Call us: +1 212 729 1632

Callback Application

Leave your phone number and our specialist will contact you!

  • * - required fields

Message +1 (212) 729-1632
  • A recent ruling shows how easy it can be for a company that markets its services via a website to find itself a defendant in a United States federal court. In a trademark infringement case brought over competing claims to the “LifeAlert” trademark, a federal judge ruled on December 29, 2008, that the Canadian defendant could be sued in a California federal court. (fn1) This was despite the fact that the defendant, which marketed living will products and services over the Internet, had no physical presence in California and had never completed any transactions with a California resident via its website. (fn2)

    The standard rules for determining whether a court has jurisdiction over a website operator

    In general, a court can only exercise jurisdiction over a defendant, if the defendant has the requisite “minimum” level of “contacts” with the particular state in which the court sits. (fn3) Foreign or out-of-state website operators may never have any physical contacts with the state in question. So in cases involving website operators, judges instead use a “sliding scale” analysis, and look at the nature and extent of the commercial activity that the defendant conducts over the Internet with the state where the court sits. (fn4)

    At one end of this sliding scale are passive websites, that only make information available to those who are interested in it. Such websites cannot be sued in every state that information from the site is accessed — but may have to be sued in their home state or country. At the other end of the scale are interactive websites through which the defendant knowingly conducts regular business with the state in question. These clearly can justify a court in that state’s exercise of jurisdiction. (fn5) In the LifeAlert case, because the defendant had not engaged in commercial transactions with anyone in California, under these rules, the court found that an exercise of jurisdiction over the defendant would have been inappropriate.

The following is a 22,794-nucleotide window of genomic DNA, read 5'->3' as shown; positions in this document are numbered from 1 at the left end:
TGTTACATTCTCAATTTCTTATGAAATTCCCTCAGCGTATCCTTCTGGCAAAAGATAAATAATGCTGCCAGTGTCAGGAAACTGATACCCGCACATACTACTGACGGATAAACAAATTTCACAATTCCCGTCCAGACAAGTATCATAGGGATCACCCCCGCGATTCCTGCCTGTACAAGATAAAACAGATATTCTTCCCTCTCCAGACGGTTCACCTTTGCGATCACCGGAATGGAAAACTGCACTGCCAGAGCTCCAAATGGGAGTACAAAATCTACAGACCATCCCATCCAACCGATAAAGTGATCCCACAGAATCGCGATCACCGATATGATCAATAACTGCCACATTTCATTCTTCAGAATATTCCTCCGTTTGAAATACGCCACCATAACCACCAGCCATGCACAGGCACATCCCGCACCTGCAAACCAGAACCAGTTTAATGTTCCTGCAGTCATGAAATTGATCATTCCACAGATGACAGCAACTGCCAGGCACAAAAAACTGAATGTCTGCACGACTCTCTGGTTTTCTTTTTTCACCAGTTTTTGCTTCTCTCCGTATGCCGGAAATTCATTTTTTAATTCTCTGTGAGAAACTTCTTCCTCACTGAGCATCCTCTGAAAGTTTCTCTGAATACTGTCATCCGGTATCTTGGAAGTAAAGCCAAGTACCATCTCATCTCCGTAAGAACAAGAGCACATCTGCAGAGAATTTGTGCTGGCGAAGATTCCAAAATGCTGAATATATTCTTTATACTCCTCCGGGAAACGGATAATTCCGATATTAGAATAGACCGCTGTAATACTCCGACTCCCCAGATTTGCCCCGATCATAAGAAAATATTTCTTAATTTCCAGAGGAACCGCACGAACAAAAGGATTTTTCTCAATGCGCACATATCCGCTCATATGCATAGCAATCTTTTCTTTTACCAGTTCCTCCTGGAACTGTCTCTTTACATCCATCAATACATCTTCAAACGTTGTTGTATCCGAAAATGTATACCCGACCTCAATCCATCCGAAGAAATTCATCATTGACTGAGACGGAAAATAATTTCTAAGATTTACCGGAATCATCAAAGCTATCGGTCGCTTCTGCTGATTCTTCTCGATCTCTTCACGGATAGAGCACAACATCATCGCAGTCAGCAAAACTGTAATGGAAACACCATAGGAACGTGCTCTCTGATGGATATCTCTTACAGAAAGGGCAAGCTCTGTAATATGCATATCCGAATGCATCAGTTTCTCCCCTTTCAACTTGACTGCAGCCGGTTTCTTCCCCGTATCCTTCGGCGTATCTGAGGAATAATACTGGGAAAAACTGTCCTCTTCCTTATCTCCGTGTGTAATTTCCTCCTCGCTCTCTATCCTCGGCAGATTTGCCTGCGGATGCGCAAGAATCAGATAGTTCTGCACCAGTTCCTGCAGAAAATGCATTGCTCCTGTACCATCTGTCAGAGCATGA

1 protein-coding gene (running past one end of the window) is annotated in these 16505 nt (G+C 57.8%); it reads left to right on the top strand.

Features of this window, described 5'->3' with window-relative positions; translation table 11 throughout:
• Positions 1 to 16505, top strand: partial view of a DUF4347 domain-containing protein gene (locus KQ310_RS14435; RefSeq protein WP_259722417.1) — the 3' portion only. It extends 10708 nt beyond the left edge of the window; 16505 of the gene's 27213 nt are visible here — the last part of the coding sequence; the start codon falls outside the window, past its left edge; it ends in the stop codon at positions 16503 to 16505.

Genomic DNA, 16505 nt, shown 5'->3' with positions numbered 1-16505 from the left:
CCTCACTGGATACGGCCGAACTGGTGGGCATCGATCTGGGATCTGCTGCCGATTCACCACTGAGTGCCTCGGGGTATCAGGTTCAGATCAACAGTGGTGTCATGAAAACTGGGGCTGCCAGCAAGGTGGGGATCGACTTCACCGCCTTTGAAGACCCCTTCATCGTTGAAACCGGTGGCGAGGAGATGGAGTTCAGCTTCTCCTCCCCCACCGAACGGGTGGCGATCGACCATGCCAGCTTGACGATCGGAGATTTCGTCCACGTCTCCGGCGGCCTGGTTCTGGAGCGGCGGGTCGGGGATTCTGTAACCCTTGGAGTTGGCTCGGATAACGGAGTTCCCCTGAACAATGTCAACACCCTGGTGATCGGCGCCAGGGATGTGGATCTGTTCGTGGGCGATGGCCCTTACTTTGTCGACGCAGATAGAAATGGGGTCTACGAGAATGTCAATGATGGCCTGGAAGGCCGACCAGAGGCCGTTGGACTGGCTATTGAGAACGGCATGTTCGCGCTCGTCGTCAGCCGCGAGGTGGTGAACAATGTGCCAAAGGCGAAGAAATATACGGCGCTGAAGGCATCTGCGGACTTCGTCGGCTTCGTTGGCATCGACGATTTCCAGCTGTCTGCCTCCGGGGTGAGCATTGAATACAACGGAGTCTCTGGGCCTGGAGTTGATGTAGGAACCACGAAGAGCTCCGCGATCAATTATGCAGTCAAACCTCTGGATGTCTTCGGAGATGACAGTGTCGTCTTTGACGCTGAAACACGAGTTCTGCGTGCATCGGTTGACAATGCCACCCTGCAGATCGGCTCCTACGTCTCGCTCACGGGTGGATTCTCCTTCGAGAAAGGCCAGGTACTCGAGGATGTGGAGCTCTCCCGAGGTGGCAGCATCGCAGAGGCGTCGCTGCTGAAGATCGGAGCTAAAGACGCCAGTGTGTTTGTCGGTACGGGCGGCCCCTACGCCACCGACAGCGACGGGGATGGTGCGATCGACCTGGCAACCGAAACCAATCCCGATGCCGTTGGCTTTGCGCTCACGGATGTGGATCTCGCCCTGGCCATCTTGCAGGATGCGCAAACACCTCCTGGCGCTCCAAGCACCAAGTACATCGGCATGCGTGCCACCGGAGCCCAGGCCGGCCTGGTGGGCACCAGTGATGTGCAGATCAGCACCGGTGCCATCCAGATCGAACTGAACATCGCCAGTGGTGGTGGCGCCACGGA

The broader jurisdictional rules applied to foreign defendants

    Instead, the court in the LifeAlert case found that jurisdiction was appropriate by resorting to two lesser-known rules. First, the judge applied a rule that effectively only applies to foreign defendants — Federal Rule of Procedure 4(k)(2). Under this rule, a federal court can assert jurisdiction over a defendant if: (i) the case involves a cause of action based on federal law; (ii) no other state court of general jurisdiction in the U.S. has jurisdiction over the defendant, and (iii) the judge finds that the defendant has sufficient nationwide contacts with the U.S.

    Copyright © 2020